Cardus Insights: Subsidiarity Over Emergency

The invocation of the Emergency Measures Act by the prime minister this week makes us wonder, “Why and how in the world did we get here?”
Stories are best understood when we start at the beginning. So, it is worthwhile to reflect back 23 months, when COVID came seemingly from nowhere and governments around the world responded by shutting down society. At that time, no one really knew or understood what we were dealing with. In a knowledge vacuum, when dealing with a deadly virus, that prudence made sense. But as I co-wrote with Martinrea Executive Chairman Rob Wildeboer in a Hill Times piece published on April 2, 2020, three weeks into the pandemic, good generals don’t enter battles without a clear exit strategy. We suggested a framework for collecting information and ensuring we “frame the conversation in the context of the hope of living with purpose and meaning rather than in the fear of dying” in order to make it through united and strong. A month later, we followed that up with a piece that argued governments were making a mistake in trying to go it alone in dealing with the pandemic only using control measures. “It’s time for politicians to make room for other parts of civil society – companies, industry associations, unions, churches, charities and the like – to lead their particular sectors of life on the road towards relaxed, and eventually lifted, pandemic measures.” We had no access to secret wisdom. Rather, as I expanded on in the Insights column I wrote that week, we were tapping into the principle of subsidiarity which has a rich pedigree in Christian social thought and Canadian constitutional law. Sadly, leaders too often forget this principle when dealing with challenging situations. Contrary to the popular impulse that complex problems are solved when the “strong man” leader steps forward and uses force and authority to settle a challenging problem, the most effective means are often found in a different approach.
I won’t repeat the now familiar arguments that the invoking of the Emergencies Act this week is likely unconstitutional, introduces political confusion, and is being improperly applied as the conditions for using it, as demonstrated by the prima facie evidence that the Ambassador Bridge was just cleared without it, had not been met.
I presume the prime minister knew all that before invoking the act. However, he seems to have made an alternative political calculation. In the face of public opinion blaming him for enflaming the controversy, it seems smart politics for him to try and change the political channel of discussion from protests against vaccine mandates to foreign interference in Canadian politics. My cynical self imagines a conversation in the Prime Minister’s Office that goes something like this: If we use the heavy hand of the legislation to get rid of the Ottawa protesters (for which many blame us anyway), we can turn the focus on evil American money and Trump sympathisers trying to hijack our politics. Then we can withdraw the application of the legislation almost as soon as it is passed. The political pros outweigh the cons, they’re likely thinking, allowing the government to score a few political points on what to date has been a disastrous political issue for the prime minister.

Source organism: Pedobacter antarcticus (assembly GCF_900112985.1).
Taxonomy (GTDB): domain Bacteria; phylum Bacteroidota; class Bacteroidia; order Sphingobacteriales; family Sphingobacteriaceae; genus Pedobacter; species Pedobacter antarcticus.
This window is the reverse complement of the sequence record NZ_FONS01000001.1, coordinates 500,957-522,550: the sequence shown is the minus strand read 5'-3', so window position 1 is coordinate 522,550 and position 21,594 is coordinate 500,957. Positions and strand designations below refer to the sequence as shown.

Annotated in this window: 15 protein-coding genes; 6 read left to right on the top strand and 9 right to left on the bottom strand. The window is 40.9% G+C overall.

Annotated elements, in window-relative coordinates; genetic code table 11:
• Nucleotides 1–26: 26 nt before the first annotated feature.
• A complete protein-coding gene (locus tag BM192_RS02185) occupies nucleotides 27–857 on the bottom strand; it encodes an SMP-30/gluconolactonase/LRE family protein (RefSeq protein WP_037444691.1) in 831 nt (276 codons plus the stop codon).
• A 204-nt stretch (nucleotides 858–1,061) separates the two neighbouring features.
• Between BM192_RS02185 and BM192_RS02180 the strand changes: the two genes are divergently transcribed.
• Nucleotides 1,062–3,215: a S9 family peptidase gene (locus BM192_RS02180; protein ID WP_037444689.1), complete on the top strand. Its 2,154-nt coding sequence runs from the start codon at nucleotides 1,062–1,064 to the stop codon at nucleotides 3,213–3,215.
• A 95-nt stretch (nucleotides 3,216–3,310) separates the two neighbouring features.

Imagining such a partisan and cavalier use of the Emergencies Act’s invocation would be about as strong an indictment of the prime minister’s leadership as one could make. (This is presuming that there is not an existential foreign threat which, as columnist Terry Glavin points out, is hard to imagine given that the money raised for the truckers pales in comparison with the $50 million or so of American money dedicated to anti-oil sands campaigns. Glavin could have easily pointed out numerous other much more egregious precedents which did not seem to constitute significant worry. Is the Ottawa protest serious stuff? For sure. Emergencies Act material? Hardly).
There are additional dimensions of subsidiarity to consider, which leaders have consistently overlooked during the pandemic. I would argue this has made our circumstance much worse than it needed to be.